The Chinese Renminbi (RMB) is emerging as a new global currency. Internationalization of the RMB began in 2009 with the launch of the RMB Cross-Border Trade Settlement Pilot Scheme by Chinese authorities. Under the terms of this initiative cross-border transactions are permitted for a variety of current and capital account purposes. Recently there has been a rapid increase in the use of RMB for cross-border transactions and the establishment of an expanding global RMB market. The first international RMB-denominated bond to be issued outside China was announced in April this year. These developments represent the early stages of the emergence of a new major world currency for trade settlement, offshore and cross-border savings and investment, and ultimately, a new reserve currency. The issuance and listing of RMB sovereign bonds in Hong Kong underscores the role of Hong Kong as a growing international financial center.
The use of RMB for trade settlement will make Chinese importers and exporters more competitive by lowering costs and exchange-rate risks. Export-driven activity in China is likely to be stronger than in many other countries in the near future. Together with other initiatives to allow foreign companies to issue RMB bonds and initial public offerings, there will be a sharp slowdown in China’s dollar accumulation in the coming years. The RMB strategy implies a policy commitment to steady appreciation of the Chinese currency over time. The expansion of RMB cross-border trade will necessitate a growing emphasis to be given to foreign exchange hedging activities. Hong Kong is well-positioned as the current leader for offshore RMB transactions. However, the City of London has recently announced an initiative to develop London as a major center for 2012international RM B business. This initiative, organized by the City of London, with a steering committee of five major banks, is supported by HM Treasury, the Bank of England, and the Financial Services Authority. Its aim is to deliver a strategy for London to become a center for RMB products and services, complementing Hong Kong, and benefiting from the significant opportunities that this new market represents.
The internationalization of the RMB is an important development with global financial ramifications. Development of the offshore RMB market is the route by which the RMB can evolve into a major global trading, financing and investment currency, and eventually become a global reserve currency. The international RMB bond market is expected to surpass one trillion RMB within three years as the demand for RMB-denominated assets continues to grow.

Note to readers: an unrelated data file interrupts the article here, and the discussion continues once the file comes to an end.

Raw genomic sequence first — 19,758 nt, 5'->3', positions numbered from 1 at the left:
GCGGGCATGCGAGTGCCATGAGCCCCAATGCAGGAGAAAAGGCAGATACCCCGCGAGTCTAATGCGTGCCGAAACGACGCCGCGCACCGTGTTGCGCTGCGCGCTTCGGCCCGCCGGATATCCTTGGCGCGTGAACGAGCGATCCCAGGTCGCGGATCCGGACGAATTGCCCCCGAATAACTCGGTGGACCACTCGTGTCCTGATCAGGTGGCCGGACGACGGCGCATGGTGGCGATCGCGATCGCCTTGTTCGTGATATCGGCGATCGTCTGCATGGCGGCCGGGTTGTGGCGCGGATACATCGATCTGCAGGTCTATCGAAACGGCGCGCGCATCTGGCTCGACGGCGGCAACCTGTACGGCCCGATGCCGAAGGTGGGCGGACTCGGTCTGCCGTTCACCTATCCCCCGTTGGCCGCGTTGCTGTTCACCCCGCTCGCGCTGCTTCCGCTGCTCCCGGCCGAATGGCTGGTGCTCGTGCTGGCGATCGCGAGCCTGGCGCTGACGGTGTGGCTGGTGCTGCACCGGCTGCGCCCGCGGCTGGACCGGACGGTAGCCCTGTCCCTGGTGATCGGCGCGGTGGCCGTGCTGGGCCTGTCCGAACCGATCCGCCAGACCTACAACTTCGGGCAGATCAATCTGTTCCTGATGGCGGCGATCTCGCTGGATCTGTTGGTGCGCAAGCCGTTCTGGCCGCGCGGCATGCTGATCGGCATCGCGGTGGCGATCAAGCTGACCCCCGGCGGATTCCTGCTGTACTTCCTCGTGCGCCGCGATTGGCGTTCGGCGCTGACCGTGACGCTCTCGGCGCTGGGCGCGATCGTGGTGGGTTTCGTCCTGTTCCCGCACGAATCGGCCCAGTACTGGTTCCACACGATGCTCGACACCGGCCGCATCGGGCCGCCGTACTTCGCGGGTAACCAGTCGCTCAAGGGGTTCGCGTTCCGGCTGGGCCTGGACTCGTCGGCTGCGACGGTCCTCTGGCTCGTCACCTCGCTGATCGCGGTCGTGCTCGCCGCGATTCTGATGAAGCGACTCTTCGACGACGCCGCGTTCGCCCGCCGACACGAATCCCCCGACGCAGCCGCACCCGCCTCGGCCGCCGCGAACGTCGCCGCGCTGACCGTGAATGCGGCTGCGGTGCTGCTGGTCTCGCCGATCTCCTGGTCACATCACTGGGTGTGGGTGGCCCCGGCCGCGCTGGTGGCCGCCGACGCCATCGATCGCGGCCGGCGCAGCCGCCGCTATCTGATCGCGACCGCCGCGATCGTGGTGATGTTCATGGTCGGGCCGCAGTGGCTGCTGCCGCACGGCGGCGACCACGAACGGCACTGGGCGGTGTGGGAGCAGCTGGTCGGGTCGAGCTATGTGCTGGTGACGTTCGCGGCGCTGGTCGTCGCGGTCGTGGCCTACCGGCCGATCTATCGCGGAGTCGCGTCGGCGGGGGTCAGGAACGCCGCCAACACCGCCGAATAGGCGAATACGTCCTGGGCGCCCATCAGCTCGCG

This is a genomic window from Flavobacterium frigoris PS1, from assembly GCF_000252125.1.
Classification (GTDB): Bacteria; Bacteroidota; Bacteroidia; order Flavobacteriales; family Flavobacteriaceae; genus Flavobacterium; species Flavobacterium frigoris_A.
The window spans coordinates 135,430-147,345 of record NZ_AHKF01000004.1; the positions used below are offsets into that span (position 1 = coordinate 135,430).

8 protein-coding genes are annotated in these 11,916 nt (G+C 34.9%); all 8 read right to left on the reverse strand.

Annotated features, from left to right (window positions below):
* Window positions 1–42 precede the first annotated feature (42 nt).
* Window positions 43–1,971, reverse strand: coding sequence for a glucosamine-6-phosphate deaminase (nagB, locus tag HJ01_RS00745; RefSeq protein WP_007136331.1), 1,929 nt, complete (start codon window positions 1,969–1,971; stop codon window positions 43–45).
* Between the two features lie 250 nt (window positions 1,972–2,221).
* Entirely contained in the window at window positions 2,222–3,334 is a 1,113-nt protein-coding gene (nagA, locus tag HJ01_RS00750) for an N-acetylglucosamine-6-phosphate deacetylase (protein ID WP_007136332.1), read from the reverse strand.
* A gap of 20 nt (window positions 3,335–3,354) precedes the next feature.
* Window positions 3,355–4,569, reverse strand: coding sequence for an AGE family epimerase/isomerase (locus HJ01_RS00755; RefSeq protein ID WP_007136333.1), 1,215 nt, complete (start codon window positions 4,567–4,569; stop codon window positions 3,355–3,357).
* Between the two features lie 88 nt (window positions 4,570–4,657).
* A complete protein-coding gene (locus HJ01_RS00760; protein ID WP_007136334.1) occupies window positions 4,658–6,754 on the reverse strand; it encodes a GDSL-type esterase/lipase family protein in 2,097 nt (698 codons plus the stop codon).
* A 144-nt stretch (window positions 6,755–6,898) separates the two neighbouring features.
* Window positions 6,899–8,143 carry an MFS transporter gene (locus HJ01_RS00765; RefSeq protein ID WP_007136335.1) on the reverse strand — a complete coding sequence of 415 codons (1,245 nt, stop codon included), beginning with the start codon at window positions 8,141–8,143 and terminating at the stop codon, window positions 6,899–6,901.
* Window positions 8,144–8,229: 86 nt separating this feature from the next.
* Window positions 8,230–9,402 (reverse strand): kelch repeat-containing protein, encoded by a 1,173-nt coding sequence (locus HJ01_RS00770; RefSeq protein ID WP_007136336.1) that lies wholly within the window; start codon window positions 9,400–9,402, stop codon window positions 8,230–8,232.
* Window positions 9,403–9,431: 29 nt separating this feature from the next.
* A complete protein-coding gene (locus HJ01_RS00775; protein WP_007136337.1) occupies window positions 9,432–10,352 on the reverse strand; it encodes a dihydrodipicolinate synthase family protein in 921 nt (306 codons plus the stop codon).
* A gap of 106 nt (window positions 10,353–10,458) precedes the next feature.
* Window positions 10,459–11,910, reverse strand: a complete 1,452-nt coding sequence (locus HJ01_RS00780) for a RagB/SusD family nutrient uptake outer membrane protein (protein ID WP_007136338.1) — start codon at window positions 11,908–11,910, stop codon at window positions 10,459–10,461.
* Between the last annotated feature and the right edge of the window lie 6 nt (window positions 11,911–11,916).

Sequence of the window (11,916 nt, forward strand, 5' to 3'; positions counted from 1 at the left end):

The recent news from London has been dominated by reports on the Queen’s Diamond Jubilee, the Olympic Games, LIBOR rate-fixing, and scandal concerning a newspaper tycoon. However, the news of the City of London’s RMB initiative has not garnered as much attention as it deserves. London’s financial center has always had a global outlook. London is the world’s largest foreign exchange center and it will undoubtedly play a major part in RMB business transactions. According to the Chairman of the City of London’s Policy and Resources Committee, “the RMB could be the world’s most important currency in the future.” The UK Chancellor of the Exchequer has also championed London’s credentials, citing its “long history of global financial inventiveness” and asserting that “RMB trading is the next step along a 400-year road” of London’s financial prominence.
The high-profile result of Beijing’s drive to internationalize the RMB has been the development of the offshore RMB bond market. These financial instruments are referred to colloquially as “dim sum” bonds. Until recently, the dim sum bond market has been based in Hong Kong with issuance dominated by mainland Chinese companies, but a number of international companies have begun to issue dim sum bonds, including McDonald’s the US fast food chain, Tesco the UK supermarket group, and KfW Germany’s national development bank. London is in a good position to benefit from the RMB’s increasing usage around the world. Europe accounts for almost half of all global RMB trade payments outside China and Hong Kong, and London handles the majority of these transactions. London-based international banks are now providing a full range of cash management and trade finance products and services for the RMB. Further development work is planned to improve clearing and settlement mechanisms, publicize the features of the RM B market and attract investors and borrowers. The pace of development of the RMB market, both in London and Hong Kong, will also very much depend on Beijing and the approach taken by the Chinese authorities to liberalizing its currency. Beijing maintains tight capital controls that prevent the free flow of RMB between the Chinese mainland and the rest of the world, but has, over the last three years, liberalized some of its currency controls to enable local companies to reduce their reliance on the US dollar for trade purposes.